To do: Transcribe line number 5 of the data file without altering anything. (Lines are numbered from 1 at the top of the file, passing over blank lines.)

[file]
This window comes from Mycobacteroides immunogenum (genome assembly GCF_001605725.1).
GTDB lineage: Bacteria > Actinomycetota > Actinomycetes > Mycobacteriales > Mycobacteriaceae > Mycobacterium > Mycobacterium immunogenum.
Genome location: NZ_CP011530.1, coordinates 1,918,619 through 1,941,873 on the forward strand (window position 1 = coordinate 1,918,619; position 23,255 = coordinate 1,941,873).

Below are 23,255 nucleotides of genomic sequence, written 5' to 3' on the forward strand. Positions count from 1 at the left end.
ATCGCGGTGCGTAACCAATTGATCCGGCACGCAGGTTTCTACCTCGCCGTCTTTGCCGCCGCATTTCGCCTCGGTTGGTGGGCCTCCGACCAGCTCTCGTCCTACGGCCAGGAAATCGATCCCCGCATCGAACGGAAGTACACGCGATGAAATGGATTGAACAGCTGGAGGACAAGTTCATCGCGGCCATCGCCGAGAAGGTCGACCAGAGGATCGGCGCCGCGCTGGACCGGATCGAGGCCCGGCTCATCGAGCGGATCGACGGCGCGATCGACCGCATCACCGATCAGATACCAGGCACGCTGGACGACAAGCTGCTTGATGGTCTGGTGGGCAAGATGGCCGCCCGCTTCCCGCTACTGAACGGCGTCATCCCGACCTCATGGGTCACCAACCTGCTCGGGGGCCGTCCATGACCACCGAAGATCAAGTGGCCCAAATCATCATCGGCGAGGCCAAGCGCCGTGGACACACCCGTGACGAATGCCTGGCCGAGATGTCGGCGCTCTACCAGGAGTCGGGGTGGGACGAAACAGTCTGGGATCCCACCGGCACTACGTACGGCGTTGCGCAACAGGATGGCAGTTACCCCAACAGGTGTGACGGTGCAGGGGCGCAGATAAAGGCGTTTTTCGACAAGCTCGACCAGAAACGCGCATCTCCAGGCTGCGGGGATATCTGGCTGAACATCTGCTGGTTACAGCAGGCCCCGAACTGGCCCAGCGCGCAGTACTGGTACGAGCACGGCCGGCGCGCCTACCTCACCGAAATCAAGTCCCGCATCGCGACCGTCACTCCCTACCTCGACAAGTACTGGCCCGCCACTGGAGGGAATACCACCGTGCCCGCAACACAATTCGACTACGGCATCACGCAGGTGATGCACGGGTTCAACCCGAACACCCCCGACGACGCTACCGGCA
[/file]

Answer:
ATCGCGGTGCGTAACCAATTGATCCGGCACGCAGGTTTCTACCTCGCCGTCTTTGCCGCCGCATTTCGCCTCGGTTGGTGGGCCTCCGACCAGCTCTCGTCCTACGGCCAGGAAATCGATCCCCGCATCGAACGGAAGTACACGCGATGAAATGGATTGAACAGCTGGAGGACAAGTTCATCGCGGCCATCGCCGAGAAGGTCGACCAGAGGATCGGCGCCGCGCTGGACCGGATCGAGGCCCGGCTCATCGAGCGGATCGACGGCGCGATCGACCGCATCACCGATCAGATACCAGGCACGCTGGACGACAAGCTGCTTGATGGTCTGGTGGGCAAGATGGCCGCCCGCTTCCCGCTACTGAACGGCGTCATCCCGACCTCATGGGTCACCAACCTGCTCGGGGGCCGTCCATGACCACCGAAGATCAAGTGGCCCAAATCATCATCGGCGAGGCCAAGCGCCGTGGACACACCCGTGACGAATGCCTGGCCGAGATGTCGGCGCTCTACCAGGAGTCGGGGTGGGACGAAACAGTCTGGGATCCCACCGGCACTACGTACGGCGTTGCGCAACAGGATGGCAGTTACCCCAACAGGTGTGACGGTGCAGGGGCGCAGATAAAGGCGTTTTTCGACAAGCTCGACCAGAAACGCGCATCTCCAGGCTGCGGGGATATCTGGCTGAACATCTGCTGGTTACAGCAGGCCCCGAACTGGCCCAGCGCGCAGTACTGGTACGAGCACGGCCGGCGCGCCTACCTCACCGAAATCAAGTCCCGCATCGCGACCGTCACTCCCTACCTCGACAAGTACTGGCCCGCCACTGGAGGGAATACCACCGTGCCCGCAACACAATTCGACTACGGCATCACGCAGGTGATGCACGGGTTCAACCCGAACACCCCCGACGACGCTACCGGCA